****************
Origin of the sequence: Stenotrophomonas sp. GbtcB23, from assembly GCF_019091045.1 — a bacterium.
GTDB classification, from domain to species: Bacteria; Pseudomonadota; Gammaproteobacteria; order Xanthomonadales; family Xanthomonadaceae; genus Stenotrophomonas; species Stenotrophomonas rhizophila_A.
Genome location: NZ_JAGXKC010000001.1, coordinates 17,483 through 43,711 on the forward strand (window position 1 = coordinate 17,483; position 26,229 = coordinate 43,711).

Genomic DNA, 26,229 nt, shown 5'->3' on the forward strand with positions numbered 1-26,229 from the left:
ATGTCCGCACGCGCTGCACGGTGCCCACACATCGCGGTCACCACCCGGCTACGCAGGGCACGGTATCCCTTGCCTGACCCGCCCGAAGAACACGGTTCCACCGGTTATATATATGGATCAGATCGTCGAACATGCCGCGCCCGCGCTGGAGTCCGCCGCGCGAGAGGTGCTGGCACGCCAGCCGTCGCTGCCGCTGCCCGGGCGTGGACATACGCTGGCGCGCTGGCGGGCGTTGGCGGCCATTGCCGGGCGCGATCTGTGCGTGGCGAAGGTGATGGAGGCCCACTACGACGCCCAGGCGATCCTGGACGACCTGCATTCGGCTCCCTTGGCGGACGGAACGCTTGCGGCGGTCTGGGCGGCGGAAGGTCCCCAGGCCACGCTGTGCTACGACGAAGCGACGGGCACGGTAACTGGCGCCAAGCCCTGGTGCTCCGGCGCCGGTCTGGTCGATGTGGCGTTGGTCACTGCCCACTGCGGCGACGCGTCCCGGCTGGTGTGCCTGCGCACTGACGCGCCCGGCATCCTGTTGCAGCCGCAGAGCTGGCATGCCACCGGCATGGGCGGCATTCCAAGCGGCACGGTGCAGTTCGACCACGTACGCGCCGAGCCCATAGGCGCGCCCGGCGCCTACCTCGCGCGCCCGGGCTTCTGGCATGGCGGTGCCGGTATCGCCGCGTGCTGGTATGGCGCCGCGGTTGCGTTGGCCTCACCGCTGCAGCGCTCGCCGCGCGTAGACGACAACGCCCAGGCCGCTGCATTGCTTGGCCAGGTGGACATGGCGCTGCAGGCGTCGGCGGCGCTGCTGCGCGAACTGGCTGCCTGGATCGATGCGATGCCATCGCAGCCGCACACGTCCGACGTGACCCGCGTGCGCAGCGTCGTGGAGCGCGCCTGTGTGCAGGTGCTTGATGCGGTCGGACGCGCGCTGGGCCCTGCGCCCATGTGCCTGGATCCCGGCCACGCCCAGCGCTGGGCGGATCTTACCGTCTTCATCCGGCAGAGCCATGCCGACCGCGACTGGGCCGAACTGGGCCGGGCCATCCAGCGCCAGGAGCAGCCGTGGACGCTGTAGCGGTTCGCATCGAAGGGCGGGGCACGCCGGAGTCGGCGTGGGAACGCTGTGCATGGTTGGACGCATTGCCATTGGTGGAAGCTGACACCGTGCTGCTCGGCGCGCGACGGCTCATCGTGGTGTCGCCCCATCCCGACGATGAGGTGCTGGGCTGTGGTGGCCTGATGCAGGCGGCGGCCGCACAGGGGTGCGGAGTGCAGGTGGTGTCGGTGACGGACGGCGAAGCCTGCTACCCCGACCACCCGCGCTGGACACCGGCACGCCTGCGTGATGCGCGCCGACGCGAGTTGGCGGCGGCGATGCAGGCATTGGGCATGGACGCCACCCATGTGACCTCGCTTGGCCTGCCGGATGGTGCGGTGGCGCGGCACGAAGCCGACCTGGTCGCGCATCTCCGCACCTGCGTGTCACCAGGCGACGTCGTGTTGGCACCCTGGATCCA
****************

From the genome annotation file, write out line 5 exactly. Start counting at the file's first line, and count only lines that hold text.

ATGTCCGCACGCGCTGCACGGTGCCCACACATCGCGGTCACCACCCGGCTACGCAGGGCACGGTATCCCTTGCCTGACCCGCCCGAAGAACACGGTTCCACCGGTTATATATATGGATCAGATCGTCGAACATGCCGCGCCCGCGCTGGAGTCCGCCGCGCGAGAGGTGCTGGCACGCCAGCCGTCGCTGCCGCTGCCCGGGCGTGGACATACGCTGGCGCGCTGGCGGGCGTTGGCGGCCATTGCCGGGCGCGATCTGTGCGTGGCGAAGGTGATGGAGGCCCACTACGACGCCCAGGCGATCCTGGACGACCTGCATTCGGCTCCCTTGGCGGACGGAACGCTTGCGGCGGTCTGGGCGGCGGAAGGTCCCCAGGCCACGCTGTGCTACGACGAAGCGACGGGCACGGTAACTGGCGCCAAGCCCTGGTGCTCCGGCGCCGGTCTGGTCGATGTGGCGTTGGTCACTGCCCACTGCGGCGACGCGTCCCGGCTGGTGTGCCTGCGCACTGACGCGCCCGGCATCCTGTTGCAGCCGCAGAGCTGGCATGCCACCGGCATGGGCGGCATTCCAAGCGGCACGGTGCAGTTCGACCACGTACGCGCCGAGCCCATAGGCGCGCCCGGCGCCTACCTCGCGCGCCCGGGCTTCTGGCATGGCGGTGCCGGTATCGCCGCGTGCTGGTATGGCGCCGCGGTTGCGTTGGCCTCACCGCTGCAGCGCTCGCCGCGCGTAGACGACAACGCCCAGGCCGCTGCATTGCTTGGCCAGGTGGACATGGCGCTGCAGGCGTCGGCGGCGCTGCTGCGCGAACTGGCTGCCTGGATCGATGCGATGCCATCGCAGCCGCACACGTCCGACGTGACCCGCGTGCGCAGCGTCGTGGAGCGCGCCTGTGTGCAGGTGCTTGATGCGGTCGGACGCGCGCTGGGCCCTGCGCCCATGTGCCTGGATCCCGGCCACGCCCAGCGCTGGGCGGATCTTACCGTCTTCATCCGGCAGAGCCATGCCGACCGCGACTGGGCCGAACTGGGCCGGGCCATCCAGCGCCAGGAGCAGCCGTGGACGCTGTAGCGGTTCGCATCGAAGGGCGGGGCACGCCGGAGTCGGCGTGGGAACGCTGTGCATGGTTGGACGCATTGCCATTGGTGGAAGCTGACACCGTGCTGCTCGGCGCGCGACGGCTCATCGTGGTGTCGCCCCATCCCGACGATGAGGTGCTGGGCTGTGGTGGCCTGATGCAGGCGGCGGCCGCACAGGGGTGCGGAGTGCAGGTGGTGTCGGTGACGGACGGCGAAGCCTGCTACCCCGACCACCCGCGCTGGACACCGGCACGCCTGCGTGATGCGCGCCGACGCGAGTTGGCGGCGGCGATGCAGGCATTGGGCATGGACGCCACCCATGTGACCTCGCTTGGCCTGCCGGATGGTGCGGTGGCGCGGCACGAAGCCGACCTGGTCGCGCATCTCCGCACCTGCGTGTCACCAGGCGACGTCGTGTTGGCACCCTGGATCCA